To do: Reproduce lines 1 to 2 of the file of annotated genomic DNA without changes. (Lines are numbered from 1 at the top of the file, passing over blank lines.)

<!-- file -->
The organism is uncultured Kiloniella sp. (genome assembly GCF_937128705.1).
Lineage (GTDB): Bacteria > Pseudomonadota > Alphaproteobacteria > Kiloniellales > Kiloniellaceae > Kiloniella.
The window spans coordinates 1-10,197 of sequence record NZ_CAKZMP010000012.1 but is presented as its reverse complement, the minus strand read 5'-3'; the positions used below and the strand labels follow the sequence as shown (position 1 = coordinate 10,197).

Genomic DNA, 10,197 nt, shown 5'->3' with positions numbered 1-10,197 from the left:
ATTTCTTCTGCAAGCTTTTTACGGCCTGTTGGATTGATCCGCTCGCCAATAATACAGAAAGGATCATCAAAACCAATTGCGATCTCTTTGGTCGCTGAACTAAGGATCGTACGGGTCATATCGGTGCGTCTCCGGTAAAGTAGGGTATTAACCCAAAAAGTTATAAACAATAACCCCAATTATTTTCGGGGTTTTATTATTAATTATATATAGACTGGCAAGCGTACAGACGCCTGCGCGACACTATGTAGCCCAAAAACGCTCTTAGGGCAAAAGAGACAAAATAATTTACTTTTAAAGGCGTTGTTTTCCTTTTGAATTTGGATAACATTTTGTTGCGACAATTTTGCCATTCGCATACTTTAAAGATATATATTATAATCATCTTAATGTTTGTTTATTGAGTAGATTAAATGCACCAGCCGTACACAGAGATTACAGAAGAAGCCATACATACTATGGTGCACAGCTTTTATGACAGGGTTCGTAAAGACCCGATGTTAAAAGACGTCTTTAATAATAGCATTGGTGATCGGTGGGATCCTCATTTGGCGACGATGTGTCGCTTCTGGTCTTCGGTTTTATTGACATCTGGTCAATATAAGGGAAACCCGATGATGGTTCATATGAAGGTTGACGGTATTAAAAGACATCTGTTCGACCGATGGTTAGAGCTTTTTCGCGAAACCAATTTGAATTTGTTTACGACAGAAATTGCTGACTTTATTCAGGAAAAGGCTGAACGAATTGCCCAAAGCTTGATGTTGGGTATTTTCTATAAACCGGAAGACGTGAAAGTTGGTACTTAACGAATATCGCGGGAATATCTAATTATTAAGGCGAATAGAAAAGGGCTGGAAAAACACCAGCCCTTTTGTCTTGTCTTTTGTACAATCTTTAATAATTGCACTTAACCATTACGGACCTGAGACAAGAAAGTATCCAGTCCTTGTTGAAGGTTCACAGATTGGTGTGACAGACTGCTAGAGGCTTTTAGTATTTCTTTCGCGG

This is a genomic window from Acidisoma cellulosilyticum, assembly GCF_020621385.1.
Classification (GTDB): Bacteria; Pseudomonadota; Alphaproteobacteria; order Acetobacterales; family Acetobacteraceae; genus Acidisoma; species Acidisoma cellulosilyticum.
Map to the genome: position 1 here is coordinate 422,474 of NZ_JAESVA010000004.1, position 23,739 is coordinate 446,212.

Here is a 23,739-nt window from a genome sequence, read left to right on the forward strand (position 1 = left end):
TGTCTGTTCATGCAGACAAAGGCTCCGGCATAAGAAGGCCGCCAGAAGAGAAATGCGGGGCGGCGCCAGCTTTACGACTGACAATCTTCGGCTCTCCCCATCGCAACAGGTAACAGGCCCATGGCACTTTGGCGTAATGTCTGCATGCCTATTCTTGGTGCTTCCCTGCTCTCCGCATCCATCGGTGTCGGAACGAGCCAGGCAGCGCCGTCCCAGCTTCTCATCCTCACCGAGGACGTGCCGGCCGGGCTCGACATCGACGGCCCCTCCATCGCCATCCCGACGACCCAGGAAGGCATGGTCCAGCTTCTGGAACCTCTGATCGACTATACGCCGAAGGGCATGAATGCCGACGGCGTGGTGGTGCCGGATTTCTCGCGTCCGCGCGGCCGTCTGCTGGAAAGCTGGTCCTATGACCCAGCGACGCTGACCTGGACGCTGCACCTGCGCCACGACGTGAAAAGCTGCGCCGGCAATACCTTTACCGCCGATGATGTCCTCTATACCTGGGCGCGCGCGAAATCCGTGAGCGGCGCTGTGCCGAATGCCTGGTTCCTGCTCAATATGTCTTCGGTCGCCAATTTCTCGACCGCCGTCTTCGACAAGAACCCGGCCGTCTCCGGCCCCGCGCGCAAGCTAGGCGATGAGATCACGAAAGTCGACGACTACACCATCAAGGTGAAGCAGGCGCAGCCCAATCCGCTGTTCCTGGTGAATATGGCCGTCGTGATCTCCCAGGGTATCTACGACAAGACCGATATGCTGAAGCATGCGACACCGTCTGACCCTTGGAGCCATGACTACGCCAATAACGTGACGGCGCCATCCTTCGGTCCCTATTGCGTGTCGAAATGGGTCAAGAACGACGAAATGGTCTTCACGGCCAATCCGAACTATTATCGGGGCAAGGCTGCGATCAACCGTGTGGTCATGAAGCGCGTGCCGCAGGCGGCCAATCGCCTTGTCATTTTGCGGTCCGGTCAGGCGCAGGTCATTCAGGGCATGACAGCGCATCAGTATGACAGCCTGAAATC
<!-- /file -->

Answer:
The organism is uncultured Kiloniella sp. (genome assembly GCF_937128705.1).
Lineage (GTDB): Bacteria > Pseudomonadota > Alphaproteobacteria > Kiloniellales > Kiloniellaceae > Kiloniella.